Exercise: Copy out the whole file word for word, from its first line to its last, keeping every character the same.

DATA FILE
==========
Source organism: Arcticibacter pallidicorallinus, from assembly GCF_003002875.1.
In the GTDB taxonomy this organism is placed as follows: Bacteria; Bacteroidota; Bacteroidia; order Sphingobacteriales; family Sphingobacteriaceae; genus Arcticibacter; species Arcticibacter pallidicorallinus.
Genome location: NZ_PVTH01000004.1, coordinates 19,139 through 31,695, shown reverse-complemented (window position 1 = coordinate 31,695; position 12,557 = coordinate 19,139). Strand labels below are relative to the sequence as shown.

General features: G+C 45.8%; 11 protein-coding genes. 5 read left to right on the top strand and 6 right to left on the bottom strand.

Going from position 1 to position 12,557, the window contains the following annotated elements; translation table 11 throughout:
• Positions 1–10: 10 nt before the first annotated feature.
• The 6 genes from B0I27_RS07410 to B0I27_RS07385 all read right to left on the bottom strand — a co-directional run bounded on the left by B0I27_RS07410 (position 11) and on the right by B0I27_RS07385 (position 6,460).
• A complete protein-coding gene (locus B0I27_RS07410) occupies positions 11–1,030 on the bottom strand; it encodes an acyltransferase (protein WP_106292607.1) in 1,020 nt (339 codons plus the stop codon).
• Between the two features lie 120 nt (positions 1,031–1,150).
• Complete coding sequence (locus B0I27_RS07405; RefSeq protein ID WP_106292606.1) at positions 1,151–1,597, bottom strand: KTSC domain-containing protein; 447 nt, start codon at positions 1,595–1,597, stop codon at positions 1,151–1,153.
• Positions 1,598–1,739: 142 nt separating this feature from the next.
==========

Source organism: Arcticibacter pallidicorallinus, from assembly GCF_003002875.1.
In the GTDB taxonomy this organism is placed as follows: Bacteria; Bacteroidota; Bacteroidia; order Sphingobacteriales; family Sphingobacteriaceae; genus Arcticibacter; species Arcticibacter pallidicorallinus.
Genome location: NZ_PVTH01000004.1, coordinates 19,139 through 31,695, shown reverse-complemented (window position 1 = coordinate 31,695; position 12,557 = coordinate 19,139). Strand labels below are relative to the sequence as shown.

General features: G+C 45.8%; 11 protein-coding genes. 5 read left to right on the top strand and 6 right to left on the bottom strand.

Going from position 1 to position 12,557, the window contains the following annotated elements; translation table 11 throughout:
• Positions 1–10: 10 nt before the first annotated feature.
• The 6 genes from B0I27_RS07410 to B0I27_RS07385 all read right to left on the bottom strand — a co-directional run bounded on the left by B0I27_RS07410 (position 11) and on the right by B0I27_RS07385 (position 6,460).
• A complete protein-coding gene (locus B0I27_RS07410) occupies positions 11–1,030 on the bottom strand; it encodes an acyltransferase (protein WP_106292607.1) in 1,020 nt (339 codons plus the stop codon).
• Between the two features lie 120 nt (positions 1,031–1,150).
• Complete coding sequence (locus B0I27_RS07405; RefSeq protein ID WP_106292606.1) at positions 1,151–1,597, bottom strand: KTSC domain-containing protein; 447 nt, start codon at positions 1,595–1,597, stop codon at positions 1,151–1,153.
• Positions 1,598–1,739: 142 nt separating this feature from the next.